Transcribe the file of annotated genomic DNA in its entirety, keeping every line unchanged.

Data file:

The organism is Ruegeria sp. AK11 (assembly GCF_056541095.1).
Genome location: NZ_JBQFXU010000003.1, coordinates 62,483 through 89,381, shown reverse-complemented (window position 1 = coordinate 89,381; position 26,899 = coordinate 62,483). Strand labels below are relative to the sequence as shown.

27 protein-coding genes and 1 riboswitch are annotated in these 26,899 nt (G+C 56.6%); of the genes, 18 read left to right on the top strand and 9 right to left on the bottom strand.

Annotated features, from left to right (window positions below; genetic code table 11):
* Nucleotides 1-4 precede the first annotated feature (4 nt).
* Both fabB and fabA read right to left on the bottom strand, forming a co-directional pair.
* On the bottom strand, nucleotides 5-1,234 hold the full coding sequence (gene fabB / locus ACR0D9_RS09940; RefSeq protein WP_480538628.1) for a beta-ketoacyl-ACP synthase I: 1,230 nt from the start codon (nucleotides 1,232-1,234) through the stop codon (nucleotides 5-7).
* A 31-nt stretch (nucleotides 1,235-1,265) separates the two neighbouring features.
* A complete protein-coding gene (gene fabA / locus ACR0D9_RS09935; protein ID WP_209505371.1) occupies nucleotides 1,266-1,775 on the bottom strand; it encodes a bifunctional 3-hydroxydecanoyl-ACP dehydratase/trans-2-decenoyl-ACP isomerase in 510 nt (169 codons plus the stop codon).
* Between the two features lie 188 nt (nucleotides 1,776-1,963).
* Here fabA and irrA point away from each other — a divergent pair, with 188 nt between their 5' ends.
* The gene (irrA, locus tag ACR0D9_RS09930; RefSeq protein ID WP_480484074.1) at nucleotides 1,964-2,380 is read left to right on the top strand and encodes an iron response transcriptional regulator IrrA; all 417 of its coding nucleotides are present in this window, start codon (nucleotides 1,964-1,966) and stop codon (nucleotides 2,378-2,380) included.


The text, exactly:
The organism is Ruegeria sp. AK11 (assembly GCF_056541095.1).
Genome location: NZ_JBQFXU010000003.1, coordinates 62,483 through 89,381, shown reverse-complemented (window position 1 = coordinate 89,381; position 26,899 = coordinate 62,483). Strand labels below are relative to the sequence as shown.

27 protein-coding genes and 1 riboswitch are annotated in these 26,899 nt (G+C 56.6%); of the genes, 18 read left to right on the top strand and 9 right to left on the bottom strand.

Annotated features, from left to right (window positions below; genetic code table 11):
* Nucleotides 1-4 precede the first annotated feature (4 nt).
* Both fabB and fabA read right to left on the bottom strand, forming a co-directional pair.
* On the bottom strand, nucleotides 5-1,234 hold the full coding sequence (gene fabB / locus ACR0D9_RS09940; RefSeq protein WP_480538628.1) for a beta-ketoacyl-ACP synthase I: 1,230 nt from the start codon (nucleotides 1,232-1,234) through the stop codon (nucleotides 5-7).
* A 31-nt stretch (nucleotides 1,235-1,265) separates the two neighbouring features.
* A complete protein-coding gene (gene fabA / locus ACR0D9_RS09935; protein ID WP_209505371.1) occupies nucleotides 1,266-1,775 on the bottom strand; it encodes a bifunctional 3-hydroxydecanoyl-ACP dehydratase/trans-2-decenoyl-ACP isomerase in 510 nt (169 codons plus the stop codon).
* Between the two features lie 188 nt (nucleotides 1,776-1,963).
* Here fabA and irrA point away from each other — a divergent pair, with 188 nt between their 5' ends.
* The gene (irrA, locus tag ACR0D9_RS09930; RefSeq protein ID WP_480484074.1) at nucleotides 1,964-2,380 is read left to right on the top strand and encodes an iron response transcriptional regulator IrrA; all 417 of its coding nucleotides are present in this window, start codon (nucleotides 1,964-1,966) and stop codon (nucleotides 2,378-2,380) included.